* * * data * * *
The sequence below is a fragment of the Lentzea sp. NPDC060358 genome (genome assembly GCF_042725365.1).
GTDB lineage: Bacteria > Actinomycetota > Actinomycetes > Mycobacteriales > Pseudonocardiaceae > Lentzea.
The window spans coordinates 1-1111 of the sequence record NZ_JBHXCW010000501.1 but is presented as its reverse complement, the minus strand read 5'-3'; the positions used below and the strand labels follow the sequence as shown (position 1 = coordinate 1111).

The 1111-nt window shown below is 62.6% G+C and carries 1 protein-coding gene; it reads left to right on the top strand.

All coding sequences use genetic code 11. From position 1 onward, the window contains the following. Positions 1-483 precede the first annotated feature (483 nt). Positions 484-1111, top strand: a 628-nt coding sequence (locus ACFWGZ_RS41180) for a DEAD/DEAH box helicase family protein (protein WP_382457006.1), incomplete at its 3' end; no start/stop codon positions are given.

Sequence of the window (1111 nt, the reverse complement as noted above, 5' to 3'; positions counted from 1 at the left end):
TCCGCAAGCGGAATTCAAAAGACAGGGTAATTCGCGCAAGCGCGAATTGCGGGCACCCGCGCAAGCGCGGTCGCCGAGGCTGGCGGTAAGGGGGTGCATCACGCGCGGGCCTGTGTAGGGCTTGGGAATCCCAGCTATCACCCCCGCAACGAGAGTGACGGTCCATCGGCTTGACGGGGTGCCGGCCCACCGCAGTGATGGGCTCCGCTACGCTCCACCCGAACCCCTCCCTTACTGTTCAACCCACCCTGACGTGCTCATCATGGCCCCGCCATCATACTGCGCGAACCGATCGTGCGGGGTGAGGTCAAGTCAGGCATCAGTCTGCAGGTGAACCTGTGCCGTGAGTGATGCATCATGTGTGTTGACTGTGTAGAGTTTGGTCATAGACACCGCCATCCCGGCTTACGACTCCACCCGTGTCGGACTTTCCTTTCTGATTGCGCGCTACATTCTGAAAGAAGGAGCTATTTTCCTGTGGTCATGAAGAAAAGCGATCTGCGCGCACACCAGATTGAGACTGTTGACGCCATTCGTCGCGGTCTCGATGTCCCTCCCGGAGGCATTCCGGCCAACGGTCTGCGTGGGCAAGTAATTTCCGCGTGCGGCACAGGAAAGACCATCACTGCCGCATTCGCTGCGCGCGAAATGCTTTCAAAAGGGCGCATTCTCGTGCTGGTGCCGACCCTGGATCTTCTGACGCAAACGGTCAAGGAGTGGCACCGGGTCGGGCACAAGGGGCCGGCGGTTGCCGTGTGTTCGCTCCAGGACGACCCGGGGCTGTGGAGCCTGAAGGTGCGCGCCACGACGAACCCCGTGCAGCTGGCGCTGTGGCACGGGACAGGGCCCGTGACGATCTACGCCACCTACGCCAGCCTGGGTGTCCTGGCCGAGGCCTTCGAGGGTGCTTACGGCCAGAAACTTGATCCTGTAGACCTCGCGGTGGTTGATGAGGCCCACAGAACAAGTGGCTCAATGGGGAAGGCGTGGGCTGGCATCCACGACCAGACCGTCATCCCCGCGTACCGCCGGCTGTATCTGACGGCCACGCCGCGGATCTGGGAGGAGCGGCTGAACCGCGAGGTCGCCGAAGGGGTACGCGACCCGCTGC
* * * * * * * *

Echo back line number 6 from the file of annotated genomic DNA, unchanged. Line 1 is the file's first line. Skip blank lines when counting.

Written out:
Sequence of the window (1111 nt, the reverse complement as noted above, 5' to 3'; positions counted from 1 at the left end):